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The Tangent - The Music That Died Alone CD (album) cover


The Tangent


Eclectic Prog

3.99 | 389 ratings

From, the ultimate progressive rock music website

Sean Trane
Special Collaborator
Prog Folk
2 stars As usual, I am very wary of such "projects" or supergroup as usually, they are completely disappointing and generally do not bring anything new. And of course not being a fan of Flower Kings, I was even doubly wary. But having not found at my library system the French Tangerine and not found the album I was looking after with German one (the one that is dreaming ;-), I fell upon this "thing". Having found doodley, I settled for squat and rented this disc, hoping it would somehow filled the void. Well zilch did not fill the empty space and I found myself fast forwarding plenty of passages on the second listen.

Don't get me wrong, this is a very "professional" album made by excellent musos, but the feeling that they are doing yet another umpteenth album is so present that the album reeks boredom even before you pressed play. Yes there are some good passages (notably the inaptly titled Canterbury-sumthin': sounds not much like anything remotely Kentish. Yet another cool moment is the fourth movement in the opening suite In Dark Dreams, but it is directly followed by an excruciatingly badly sung track, the reprise of Night Terror. And this is exactly the type of track that makes silence golden, and a welcome rest after the ordeal. BTW, David Jaxon's contributions are correct but nothing transcendental as he would be in VdGG.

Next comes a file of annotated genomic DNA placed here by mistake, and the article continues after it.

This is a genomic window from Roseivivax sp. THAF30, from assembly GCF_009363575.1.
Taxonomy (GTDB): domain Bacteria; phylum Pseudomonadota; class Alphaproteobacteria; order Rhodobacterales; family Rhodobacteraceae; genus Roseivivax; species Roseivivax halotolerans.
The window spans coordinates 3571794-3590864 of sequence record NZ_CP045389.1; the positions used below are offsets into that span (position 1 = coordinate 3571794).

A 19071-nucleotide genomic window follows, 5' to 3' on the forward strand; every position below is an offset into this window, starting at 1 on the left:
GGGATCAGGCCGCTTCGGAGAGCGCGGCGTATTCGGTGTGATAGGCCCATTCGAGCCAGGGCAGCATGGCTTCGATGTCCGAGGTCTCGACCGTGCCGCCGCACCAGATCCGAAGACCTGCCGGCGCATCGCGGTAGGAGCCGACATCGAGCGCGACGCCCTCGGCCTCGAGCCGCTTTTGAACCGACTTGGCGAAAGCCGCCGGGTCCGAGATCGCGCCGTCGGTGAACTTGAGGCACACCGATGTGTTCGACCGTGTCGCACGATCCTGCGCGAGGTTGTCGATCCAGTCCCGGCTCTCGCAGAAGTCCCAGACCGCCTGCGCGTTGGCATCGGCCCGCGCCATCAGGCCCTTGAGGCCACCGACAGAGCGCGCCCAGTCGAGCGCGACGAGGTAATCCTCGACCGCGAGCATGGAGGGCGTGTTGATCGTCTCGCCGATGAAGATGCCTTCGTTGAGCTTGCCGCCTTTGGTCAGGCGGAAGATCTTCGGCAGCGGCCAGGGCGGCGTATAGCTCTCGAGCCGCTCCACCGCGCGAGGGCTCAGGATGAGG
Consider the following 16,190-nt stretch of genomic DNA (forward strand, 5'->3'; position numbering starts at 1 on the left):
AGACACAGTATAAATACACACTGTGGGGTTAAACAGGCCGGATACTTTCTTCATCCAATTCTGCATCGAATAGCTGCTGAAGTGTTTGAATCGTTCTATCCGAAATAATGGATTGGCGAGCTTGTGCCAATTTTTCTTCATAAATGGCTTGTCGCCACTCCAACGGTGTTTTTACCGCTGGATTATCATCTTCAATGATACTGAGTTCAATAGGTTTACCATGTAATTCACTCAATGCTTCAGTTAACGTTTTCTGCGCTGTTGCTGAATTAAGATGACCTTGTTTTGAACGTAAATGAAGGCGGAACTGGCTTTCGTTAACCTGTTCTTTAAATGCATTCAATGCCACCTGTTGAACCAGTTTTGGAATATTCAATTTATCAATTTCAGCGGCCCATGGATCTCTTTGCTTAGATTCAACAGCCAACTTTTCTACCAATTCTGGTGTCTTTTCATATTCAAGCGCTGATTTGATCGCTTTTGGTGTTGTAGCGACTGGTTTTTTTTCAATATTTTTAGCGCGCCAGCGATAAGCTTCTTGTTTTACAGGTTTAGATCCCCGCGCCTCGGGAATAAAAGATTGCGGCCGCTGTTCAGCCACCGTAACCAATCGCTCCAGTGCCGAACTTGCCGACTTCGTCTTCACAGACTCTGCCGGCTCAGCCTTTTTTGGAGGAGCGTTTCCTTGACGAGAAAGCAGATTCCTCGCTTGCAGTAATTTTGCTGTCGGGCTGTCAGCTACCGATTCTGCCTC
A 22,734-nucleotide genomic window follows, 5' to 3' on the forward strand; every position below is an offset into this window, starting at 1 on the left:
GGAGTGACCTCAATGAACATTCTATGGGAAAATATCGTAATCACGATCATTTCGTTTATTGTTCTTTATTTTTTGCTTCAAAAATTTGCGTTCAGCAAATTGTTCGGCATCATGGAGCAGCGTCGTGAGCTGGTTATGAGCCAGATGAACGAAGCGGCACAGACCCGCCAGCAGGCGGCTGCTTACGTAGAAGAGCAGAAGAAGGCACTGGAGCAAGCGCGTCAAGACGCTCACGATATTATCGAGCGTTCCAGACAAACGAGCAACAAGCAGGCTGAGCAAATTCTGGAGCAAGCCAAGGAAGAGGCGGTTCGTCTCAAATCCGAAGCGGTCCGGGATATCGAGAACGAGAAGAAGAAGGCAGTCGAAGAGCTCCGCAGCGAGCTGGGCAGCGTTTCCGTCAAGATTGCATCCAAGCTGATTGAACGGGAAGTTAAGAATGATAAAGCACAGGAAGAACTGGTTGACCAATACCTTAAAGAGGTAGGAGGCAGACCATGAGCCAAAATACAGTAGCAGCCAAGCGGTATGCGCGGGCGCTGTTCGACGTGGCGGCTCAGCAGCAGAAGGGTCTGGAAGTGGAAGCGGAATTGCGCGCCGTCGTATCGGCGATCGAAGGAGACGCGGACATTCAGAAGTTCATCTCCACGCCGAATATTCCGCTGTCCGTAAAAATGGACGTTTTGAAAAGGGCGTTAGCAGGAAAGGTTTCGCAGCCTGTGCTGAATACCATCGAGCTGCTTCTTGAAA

So what exactly does this "thing" do? Well it gives plenty of rather good but directionless music that never even saw the broken grounds so long before them. The virgin territories explored in the 70's are not wide avenues with rich shopping areas on each side with large apartment buildings full of penthouses and plenty of parking spaces. Of course it is rather hard to be innovative nowadays, so I am sure that none of these professionals will even claim that they tried anything in that direction. So they just made yet another prog album, one of the many hundreds or so, cluttering the shelves of non-discerning and non- demanding progheads. Of course if you have not heard thousand albums like this old dog, this has a chance to please you, and who am to tell you to stay away from such stuff? But there are plenty more to discover in ProgArchives' vaults...

Sean Trane | 2/5 |


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